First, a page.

In addition to assuming that p = 1, the WCR assumes that H = 1. As these assumptions are approached, we expect the relative performance of the WCR methods to improve. Examining the comparative effect of heterozygosity on efficiency in the WCRBAM and MLRBAM approaches shows this to be true (Figure 3). But even at H = 80%, MLRBAM outperforms WCRBAM across the range where most samples will realistically fall (for p < 70%). When H = 50% and p is small, MLRBAM renders acceptable genotypes in approximately one-half as many reactions. Interestingly, the efficiency of the MLRBAM approach is only slightly improved by increasing heterozygosity.

Figure 3.

Effect of heterozygosity on the number of reactions needed to achieve acceptable genotypes under WCRBAM and MLRBAM approaches. (●) H = 80%, WCRBAM; (○) H = 80%, MLRBAM; (▴) H = 50%, WCRBAM; (▵) H = 50%, MLRBAM. Based on 1000 runs/simulation, six loci, two initial replicates/locus, 95% reliability criteria, and 70% upper bound on p. Allele frequencies: H = 50%, {0.5, 0.5}; H = 80%, {0.2, 0.2, 0.2, 0.2, 0.2}. In all simulations, observed incidence of false inclusions ≤ 1 − κ.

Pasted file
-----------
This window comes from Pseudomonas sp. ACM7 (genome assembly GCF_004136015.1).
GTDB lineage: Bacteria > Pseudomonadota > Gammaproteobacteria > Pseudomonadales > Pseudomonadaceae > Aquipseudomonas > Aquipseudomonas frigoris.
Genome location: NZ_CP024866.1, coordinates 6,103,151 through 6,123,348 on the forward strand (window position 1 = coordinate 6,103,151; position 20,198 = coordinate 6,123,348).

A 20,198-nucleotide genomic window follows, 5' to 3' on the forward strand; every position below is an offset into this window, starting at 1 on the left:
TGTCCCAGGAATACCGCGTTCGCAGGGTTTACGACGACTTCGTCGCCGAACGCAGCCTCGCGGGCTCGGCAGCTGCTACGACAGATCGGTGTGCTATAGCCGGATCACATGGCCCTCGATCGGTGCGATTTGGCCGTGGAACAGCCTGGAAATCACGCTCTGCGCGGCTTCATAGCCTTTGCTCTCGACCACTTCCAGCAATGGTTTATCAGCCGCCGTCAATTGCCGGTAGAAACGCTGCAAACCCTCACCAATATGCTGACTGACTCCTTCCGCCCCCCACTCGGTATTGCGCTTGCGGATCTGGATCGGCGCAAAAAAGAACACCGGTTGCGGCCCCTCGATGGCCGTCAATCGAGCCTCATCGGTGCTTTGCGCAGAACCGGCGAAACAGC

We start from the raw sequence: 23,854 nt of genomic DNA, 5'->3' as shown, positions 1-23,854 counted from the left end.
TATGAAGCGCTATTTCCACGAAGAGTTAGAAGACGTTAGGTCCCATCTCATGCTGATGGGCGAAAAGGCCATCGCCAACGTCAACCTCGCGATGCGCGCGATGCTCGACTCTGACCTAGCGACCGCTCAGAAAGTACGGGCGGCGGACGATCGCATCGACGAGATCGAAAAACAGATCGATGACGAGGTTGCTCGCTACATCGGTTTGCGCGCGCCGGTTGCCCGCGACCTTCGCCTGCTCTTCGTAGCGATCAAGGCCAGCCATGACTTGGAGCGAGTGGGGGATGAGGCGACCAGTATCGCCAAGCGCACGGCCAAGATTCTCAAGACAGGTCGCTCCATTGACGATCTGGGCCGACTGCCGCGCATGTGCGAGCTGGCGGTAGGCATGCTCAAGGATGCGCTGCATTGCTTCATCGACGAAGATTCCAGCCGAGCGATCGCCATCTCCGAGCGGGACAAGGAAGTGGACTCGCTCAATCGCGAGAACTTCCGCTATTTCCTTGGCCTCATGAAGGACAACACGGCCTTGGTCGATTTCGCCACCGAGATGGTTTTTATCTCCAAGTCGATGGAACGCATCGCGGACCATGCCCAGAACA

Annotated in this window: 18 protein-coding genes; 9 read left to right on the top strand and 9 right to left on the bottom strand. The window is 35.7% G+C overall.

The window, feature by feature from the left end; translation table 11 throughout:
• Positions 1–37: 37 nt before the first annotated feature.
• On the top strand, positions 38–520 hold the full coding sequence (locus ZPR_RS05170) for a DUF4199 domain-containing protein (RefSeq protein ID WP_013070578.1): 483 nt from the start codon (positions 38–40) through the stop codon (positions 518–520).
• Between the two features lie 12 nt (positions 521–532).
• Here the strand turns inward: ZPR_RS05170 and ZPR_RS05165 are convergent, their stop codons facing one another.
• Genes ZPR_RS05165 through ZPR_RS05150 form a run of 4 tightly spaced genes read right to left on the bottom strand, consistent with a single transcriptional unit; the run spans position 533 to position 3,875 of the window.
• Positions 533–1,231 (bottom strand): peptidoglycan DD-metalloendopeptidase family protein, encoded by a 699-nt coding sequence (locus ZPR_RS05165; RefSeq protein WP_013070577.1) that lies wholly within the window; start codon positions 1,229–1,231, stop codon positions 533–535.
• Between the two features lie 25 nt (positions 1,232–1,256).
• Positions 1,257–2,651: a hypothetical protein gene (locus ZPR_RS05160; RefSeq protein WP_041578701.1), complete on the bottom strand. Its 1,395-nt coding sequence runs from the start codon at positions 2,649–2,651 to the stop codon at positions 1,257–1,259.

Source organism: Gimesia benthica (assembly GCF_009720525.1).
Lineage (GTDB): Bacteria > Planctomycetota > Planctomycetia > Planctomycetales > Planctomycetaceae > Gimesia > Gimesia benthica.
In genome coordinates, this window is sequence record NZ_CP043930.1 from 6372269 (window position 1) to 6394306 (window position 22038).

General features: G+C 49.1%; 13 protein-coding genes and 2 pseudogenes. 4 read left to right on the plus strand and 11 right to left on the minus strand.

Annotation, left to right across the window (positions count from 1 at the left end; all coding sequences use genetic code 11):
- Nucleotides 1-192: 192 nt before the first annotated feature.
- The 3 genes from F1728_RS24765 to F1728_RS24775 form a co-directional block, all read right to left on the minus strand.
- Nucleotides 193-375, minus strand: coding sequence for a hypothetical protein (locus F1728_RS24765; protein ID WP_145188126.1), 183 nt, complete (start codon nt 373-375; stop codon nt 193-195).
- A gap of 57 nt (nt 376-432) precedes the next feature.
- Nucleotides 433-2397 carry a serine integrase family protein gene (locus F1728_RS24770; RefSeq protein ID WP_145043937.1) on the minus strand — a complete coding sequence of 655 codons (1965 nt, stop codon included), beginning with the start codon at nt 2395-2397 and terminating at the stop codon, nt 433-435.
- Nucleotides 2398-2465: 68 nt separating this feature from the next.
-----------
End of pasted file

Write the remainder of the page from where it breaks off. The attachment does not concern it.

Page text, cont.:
Because an error anywhere in a genotype renders it erroneous, adding loci elevates the estimated reliability required of each locus and thereby the number of replicates per locus. The impact of this effect was investigated by running simulations at four and eight loci while holding all other parameters constant (two initial replicates, H = 67%; Figure 4). Surprisingly, when p is near zero, doubling the number of loci approximately doubles the total number of reactions in the MLRBAM approach. This near linear increase reflects a near constancy in per locus replication. As p increases, however, the cost of adding loci escalates in a nonlinear manner (as indicated by the divergent MLRBAM lines in the figure). Figure 4 also shows that unless p is near one, adding loci increases the disparity between the MLRBAM and WCRBAM approaches.